Top 100 a beauty contest? The heck it is

Publish Date: 
Sep 29, 2012
By Mary Green Slepicka

A COUPLE OF WEEKS ago I received an email from a metric dealer who said the Top 100 competition is “absolutely worthless without having a component that makes the dealerships turn in financials” or prove their profitability. He cited specifically the case of a 2012 Top 100 Dealer that recently closed its doors. “If you aren’t going to change the criteria, then at least change the name to something a little more reflective of what you are recognizing,” he wrote.

You know, we’ve received similar complaints over the years. Not many, mind you. But in each case the statement is made that the Top 100 does not reflect the top revenue-generating stores in the industry. It’s a fair question, and deserves a fair answer.

The Top 100 was started 22 years ago mainly as a merchandising/display contest. Dealers would provide a few facts about their stores (location, square feet, etc.) and submit photos. The judges would go over the photos and make their choices.

When we revised the Top 100 entry process in 2006, we developed a form that would provide dealers not only with a way to enter, but also to give them a business exercise — a team-building exercise, if they so desired — to determine, on an annual basis, whether the daily practices they were incorporating in their stores were eventually working out for the business they wanted to pursue.

If you read the entry form (access it online until Oct. 20 at, it explains that each dealer is judged based on how well it achieves the goals outlined in its individual mission statement or unique selling proposition. The dealers do not compete against each other; they compete against the parameters they themselves establish. Given the vast range of dealership types out there, all of them privately held, it’s about the only way you can run a competition like this.

We weigh the factors of the Top 100 every year and have frequently considered incorporating financials as some suggest; however, to do that we would need to have independent verification of the numbers — i.e. we would have to have every dealer submitting an entry agree to be audited by a third party. That’s an immense, expensive cost that would require months of work by CPAs or 20 Group moderators. The costs would be passed on to entrants, and it would likely make the contest too expensive to enter.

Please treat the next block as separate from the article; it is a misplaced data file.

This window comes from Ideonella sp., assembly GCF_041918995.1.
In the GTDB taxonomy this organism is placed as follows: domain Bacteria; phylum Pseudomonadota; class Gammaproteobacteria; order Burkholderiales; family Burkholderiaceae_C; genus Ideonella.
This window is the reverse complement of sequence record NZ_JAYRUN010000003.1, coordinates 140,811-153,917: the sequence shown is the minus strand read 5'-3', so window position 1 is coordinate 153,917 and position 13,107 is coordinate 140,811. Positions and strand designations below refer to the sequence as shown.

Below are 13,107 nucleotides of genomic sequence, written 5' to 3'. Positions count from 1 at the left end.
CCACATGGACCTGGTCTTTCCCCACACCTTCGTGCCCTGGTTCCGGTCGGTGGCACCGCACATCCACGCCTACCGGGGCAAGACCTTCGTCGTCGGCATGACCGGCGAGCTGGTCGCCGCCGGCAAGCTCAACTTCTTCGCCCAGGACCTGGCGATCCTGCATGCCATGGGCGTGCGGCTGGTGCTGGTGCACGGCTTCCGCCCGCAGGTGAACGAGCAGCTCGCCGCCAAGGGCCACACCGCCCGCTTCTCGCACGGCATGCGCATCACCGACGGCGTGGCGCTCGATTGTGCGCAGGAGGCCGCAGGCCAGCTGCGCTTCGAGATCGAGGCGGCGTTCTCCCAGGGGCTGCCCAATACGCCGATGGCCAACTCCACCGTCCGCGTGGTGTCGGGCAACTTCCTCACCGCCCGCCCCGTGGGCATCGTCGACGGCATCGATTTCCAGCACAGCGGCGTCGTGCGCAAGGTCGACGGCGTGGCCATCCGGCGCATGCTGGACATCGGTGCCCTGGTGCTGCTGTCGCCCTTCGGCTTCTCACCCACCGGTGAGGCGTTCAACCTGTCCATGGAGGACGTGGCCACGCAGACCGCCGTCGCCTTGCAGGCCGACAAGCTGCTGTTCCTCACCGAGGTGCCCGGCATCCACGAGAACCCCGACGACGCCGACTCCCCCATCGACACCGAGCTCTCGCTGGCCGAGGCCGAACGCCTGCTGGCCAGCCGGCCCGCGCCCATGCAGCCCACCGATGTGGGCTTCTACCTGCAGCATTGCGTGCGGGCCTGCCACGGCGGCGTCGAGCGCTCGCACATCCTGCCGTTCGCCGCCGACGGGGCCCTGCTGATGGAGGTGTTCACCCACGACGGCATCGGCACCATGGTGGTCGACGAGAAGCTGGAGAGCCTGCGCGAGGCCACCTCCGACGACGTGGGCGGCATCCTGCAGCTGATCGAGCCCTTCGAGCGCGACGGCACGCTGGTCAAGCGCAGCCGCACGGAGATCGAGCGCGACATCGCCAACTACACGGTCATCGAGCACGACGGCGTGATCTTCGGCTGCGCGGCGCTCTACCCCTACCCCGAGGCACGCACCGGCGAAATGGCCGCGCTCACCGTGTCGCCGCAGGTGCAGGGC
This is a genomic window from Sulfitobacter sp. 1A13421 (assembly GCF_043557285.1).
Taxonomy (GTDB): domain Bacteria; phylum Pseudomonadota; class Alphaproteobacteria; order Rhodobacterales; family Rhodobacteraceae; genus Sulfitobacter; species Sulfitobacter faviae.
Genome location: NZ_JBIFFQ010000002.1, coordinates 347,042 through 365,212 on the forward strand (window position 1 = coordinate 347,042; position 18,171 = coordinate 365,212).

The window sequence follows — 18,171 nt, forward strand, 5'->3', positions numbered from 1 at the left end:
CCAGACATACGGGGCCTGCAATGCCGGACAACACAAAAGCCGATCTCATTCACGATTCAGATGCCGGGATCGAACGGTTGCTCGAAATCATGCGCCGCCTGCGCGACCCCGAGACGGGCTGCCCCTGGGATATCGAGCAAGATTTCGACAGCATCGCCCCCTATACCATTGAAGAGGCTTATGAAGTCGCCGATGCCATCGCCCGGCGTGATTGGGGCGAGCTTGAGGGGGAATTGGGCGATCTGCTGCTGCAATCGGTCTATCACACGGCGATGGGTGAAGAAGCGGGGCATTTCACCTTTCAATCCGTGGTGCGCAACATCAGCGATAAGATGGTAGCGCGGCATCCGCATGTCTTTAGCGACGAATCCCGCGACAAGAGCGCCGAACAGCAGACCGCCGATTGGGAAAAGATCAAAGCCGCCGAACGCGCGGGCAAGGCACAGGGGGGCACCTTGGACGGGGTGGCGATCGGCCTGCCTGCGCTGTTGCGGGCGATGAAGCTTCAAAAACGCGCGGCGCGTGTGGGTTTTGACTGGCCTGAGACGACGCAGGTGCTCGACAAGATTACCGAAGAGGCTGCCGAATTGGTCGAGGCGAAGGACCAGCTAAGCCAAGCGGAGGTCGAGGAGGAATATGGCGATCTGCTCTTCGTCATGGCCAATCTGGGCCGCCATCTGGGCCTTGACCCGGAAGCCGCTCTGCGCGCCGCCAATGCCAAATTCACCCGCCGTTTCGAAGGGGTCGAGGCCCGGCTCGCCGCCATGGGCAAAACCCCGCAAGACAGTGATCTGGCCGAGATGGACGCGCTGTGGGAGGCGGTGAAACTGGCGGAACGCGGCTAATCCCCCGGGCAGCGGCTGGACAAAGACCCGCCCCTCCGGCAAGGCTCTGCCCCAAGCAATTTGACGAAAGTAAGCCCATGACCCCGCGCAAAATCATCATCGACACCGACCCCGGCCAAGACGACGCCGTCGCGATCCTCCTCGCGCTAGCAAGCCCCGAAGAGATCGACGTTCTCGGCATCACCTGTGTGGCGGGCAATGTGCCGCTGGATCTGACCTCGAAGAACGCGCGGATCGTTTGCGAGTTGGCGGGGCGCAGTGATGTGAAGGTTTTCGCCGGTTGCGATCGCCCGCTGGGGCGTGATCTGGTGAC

It’s difficult to determine a Top 100 Dealer in terms of revenue or profits, given that most shops are owned by private parties, families, partnerships — all of whom are none-too-keen on opening their books for a competition. So the Top 100 becomes a competition of innovation and excellence as outlined by individual dealerships — showcasing the practices that help a dealer stay in business. Sharing those ideas among the 100 and then in the industry at large helps raise the bar in powersports retailing. And you witness that by reading the stories we report in Dealernews.

It’s interesting to see how the entries have changed over the years. During the market boom, we saw massive renovations, stunning displays, big events and extraordinary promotions. When the recession hit, the entries focused on the merits of going back to basics — inventory management, establishing ROI for every action, lean but well-trained staff, etc. The competition is alive; it changes from year to year, depending on market conditions.

What I like best about the Top 100 is that it’s not limited to size, to scale, to franchise, to product line. Dealers like Rec-Tech in Alberta, Canada, who is the subject of our October 2012 magazine cover story, have just as much a chance of winning as do the largest Harley-Davidson stores.

Sure, there are Top 100 dealers that have closed during the years. But I did a calculation not too long ago and found that more than 70 percent of dealerships who had made it to the Top 100 list since the competition’s inception back in 1992 were still in operation, and that’s quite remarkable for a small-business retail sector.

We hope you’ll consider going through the entry process, and then actually enter. You might be surprised. Oh, and that Top 100 Dealer which recently closed? It was immediately purchased — by another Top 100 Dealer.